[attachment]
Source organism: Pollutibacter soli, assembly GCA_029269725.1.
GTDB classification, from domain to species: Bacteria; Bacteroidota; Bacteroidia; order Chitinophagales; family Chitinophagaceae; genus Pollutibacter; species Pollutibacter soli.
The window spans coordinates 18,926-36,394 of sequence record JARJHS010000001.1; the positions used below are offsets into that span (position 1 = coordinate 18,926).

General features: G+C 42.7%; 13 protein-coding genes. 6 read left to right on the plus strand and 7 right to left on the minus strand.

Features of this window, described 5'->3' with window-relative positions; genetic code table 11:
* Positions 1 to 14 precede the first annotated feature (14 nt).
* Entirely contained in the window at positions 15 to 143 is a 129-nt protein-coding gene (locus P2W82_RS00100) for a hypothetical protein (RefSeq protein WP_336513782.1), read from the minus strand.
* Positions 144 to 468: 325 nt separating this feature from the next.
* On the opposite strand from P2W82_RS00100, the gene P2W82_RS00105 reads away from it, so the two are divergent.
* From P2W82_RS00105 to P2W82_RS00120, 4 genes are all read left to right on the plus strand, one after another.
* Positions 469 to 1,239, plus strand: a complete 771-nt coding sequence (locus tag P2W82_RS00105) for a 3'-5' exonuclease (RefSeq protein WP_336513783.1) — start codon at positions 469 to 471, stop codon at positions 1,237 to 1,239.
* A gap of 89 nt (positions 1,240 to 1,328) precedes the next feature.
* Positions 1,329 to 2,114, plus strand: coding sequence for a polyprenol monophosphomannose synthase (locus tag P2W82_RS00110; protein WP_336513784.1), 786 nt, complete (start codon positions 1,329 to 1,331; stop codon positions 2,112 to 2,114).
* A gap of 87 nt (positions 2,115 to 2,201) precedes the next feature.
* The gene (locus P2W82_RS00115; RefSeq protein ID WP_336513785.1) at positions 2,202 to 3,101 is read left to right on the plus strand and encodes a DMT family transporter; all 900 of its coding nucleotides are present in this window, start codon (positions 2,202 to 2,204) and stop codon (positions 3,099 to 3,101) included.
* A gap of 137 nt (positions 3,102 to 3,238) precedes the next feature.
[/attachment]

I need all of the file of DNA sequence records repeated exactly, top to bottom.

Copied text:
Source organism: Pollutibacter soli, assembly GCA_029269725.1.
GTDB classification, from domain to species: Bacteria; Bacteroidota; Bacteroidia; order Chitinophagales; family Chitinophagaceae; genus Pollutibacter; species Pollutibacter soli.
The window spans coordinates 18,926-36,394 of sequence record JARJHS010000001.1; the positions used below are offsets into that span (position 1 = coordinate 18,926).

General features: G+C 42.7%; 13 protein-coding genes. 6 read left to right on the plus strand and 7 right to left on the minus strand.

Features of this window, described 5'->3' with window-relative positions; genetic code table 11:
* Positions 1 to 14 precede the first annotated feature (14 nt).
* Entirely contained in the window at positions 15 to 143 is a 129-nt protein-coding gene (locus P2W82_RS00100) for a hypothetical protein (RefSeq protein WP_336513782.1), read from the minus strand.
* Positions 144 to 468: 325 nt separating this feature from the next.
* On the opposite strand from P2W82_RS00100, the gene P2W82_RS00105 reads away from it, so the two are divergent.
* From P2W82_RS00105 to P2W82_RS00120, 4 genes are all read left to right on the plus strand, one after another.
* Positions 469 to 1,239, plus strand: a complete 771-nt coding sequence (locus tag P2W82_RS00105) for a 3'-5' exonuclease (RefSeq protein WP_336513783.1) — start codon at positions 469 to 471, stop codon at positions 1,237 to 1,239.
* A gap of 89 nt (positions 1,240 to 1,328) precedes the next feature.
* Positions 1,329 to 2,114, plus strand: coding sequence for a polyprenol monophosphomannose synthase (locus tag P2W82_RS00110; protein WP_336513784.1), 786 nt, complete (start codon positions 1,329 to 1,331; stop codon positions 2,112 to 2,114).
* A gap of 87 nt (positions 2,115 to 2,201) precedes the next feature.
* The gene (locus P2W82_RS00115; RefSeq protein ID WP_336513785.1) at positions 2,202 to 3,101 is read left to right on the plus strand and encodes a DMT family transporter; all 900 of its coding nucleotides are present in this window, start codon (positions 2,202 to 2,204) and stop codon (positions 3,099 to 3,101) included.
* A gap of 137 nt (positions 3,102 to 3,238) precedes the next feature.